Assessing the feasibility of solar residential development in Austin, Texas

Zion, Mark Hamilton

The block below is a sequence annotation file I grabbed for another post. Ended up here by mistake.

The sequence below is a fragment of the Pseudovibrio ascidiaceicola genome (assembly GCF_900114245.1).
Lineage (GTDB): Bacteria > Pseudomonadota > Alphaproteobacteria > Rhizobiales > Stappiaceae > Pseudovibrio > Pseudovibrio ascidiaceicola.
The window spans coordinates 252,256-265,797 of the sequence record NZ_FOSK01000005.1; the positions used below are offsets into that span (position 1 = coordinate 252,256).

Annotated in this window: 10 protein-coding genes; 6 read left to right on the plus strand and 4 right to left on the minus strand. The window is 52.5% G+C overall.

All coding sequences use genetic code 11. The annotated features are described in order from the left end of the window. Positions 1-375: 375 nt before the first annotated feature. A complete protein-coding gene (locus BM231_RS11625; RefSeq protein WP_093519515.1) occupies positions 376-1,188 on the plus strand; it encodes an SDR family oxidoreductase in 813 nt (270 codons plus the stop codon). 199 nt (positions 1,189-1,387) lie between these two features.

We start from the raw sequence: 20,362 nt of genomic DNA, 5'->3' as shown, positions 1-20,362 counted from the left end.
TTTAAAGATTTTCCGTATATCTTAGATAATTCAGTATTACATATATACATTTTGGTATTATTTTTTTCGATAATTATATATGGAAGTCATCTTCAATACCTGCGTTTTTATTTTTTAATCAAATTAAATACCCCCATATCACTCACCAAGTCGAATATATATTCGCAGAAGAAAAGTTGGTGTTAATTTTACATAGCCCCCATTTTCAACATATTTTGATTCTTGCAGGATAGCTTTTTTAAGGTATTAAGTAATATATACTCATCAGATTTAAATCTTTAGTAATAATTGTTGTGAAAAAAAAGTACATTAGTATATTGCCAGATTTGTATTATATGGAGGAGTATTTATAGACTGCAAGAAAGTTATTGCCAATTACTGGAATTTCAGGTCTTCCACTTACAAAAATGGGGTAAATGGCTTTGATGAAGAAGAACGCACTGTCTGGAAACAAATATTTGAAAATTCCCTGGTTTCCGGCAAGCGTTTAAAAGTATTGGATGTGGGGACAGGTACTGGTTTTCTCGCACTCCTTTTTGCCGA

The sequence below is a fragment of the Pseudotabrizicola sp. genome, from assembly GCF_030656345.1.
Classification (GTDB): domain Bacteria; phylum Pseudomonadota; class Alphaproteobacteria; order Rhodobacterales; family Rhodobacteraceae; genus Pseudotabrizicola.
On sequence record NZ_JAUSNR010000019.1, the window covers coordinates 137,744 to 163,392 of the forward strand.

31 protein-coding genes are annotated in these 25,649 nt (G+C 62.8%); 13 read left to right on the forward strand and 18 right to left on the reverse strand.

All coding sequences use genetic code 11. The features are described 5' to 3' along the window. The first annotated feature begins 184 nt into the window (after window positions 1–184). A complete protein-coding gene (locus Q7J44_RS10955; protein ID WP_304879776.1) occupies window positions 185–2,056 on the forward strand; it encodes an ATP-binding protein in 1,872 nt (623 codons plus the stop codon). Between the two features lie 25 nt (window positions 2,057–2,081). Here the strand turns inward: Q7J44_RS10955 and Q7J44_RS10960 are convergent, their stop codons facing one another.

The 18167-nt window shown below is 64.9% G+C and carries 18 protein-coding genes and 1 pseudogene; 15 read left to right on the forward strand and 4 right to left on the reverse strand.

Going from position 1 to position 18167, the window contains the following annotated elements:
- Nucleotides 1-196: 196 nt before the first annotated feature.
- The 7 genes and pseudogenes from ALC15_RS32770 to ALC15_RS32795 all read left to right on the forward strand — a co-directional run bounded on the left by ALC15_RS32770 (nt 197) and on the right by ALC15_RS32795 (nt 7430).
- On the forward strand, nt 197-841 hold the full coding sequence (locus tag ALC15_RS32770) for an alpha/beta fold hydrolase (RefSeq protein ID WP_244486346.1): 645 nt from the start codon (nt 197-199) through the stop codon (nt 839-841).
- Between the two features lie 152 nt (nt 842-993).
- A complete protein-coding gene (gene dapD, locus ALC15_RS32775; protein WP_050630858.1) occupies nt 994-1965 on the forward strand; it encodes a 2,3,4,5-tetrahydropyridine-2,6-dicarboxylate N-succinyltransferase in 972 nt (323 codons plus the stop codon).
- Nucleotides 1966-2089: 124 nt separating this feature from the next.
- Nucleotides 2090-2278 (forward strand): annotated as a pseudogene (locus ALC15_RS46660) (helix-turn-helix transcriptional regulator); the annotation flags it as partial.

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It is the goal of this report to make a preliminary examination of the issues determining the feasibility of residential development in Austin, Texas using solar and renewable resources. The question addressed here is, if one had the inclination and the means to develop a solar residential subdivision in Austin, what are the institutional, market, and technical frames within which such an endeavor would have to operate. In order to focus on important issues for the prospective solar residential developer, several existing planned solar developments have been surveyed, and the experiences of the developers, builders, and purchasers have been reviewed. It appears that the potential of solar residential development hinges on the feasibility and acceptance of renewables in four major contexts. First, to be successful, solar residential development must be technically feasible; that is, the solar and renewable technologies utilized must be technically able to make a significant contribution to residential energy needs, as mitigated by the local environment. To establish this technical feasibility, a prototypical solar home design for the area has been created and analyzed for economic and energy performance. In sum, for minor incremental solar cost, a new Austin home can operate on 65 percent less energy than a conventional home. Major contributions are available from renewables in the areas of space heating (80 percent), space cooling (45 percent), and domestic hot water heating (80 percent). Appropriate siting can also make significant contributions to transportation and land use energy needs. Secondly, the successful solar residential development must have appeal within the Austin area housing market. Market feasibility has been addressed through the development of a list of characteristics of the potential solar homebuyer, and through an examination of the future housing market in Austin. When the needs and desires of the prospective solar homebuyer are compared to the character of anticipated Austin housing demand, it is apparent that over seventy percent of the new single-family owner-occupied homes to be demanded in Austin from 1980 to 1985 are well-matched with the probable solar purchaser. Solar housing is technically feasible and marketable in Austin, however, the attitudes and actions of major social institutions will ultimately determine the success of any solar development effort. Such a venture must be acceptable within the lending community which will provide its financing, and within the public sector which must have either a positive or negative impact on solar development. Lenders in general have a positive attitude toward solar, and if the solar development project is presented in the proper financial context, money should be available for both construction financing and homeowner mortgages. Public policies at the local, state, and federal levels do not present major barriers to solar residential development in Austin. However, the incentives for renewables and energy conservation offered by public policy are still in a preliminary phase and need to be strengthened and refined if these technologies are to be widely diffused. Thus, this report will examine (1) the institutional feasibility of solar residential development in relation to the lending community and the public sector, (2) the feasibility of solar penetration into the future Austin housing market, and (3) the technical feasibility of solar and renewable residential energy systems. These issues will be addressed in that order, and in conclusion, an examination of the implications of solar residential development for regional energy use, for public policy, for public awareness, and for public ethics will be made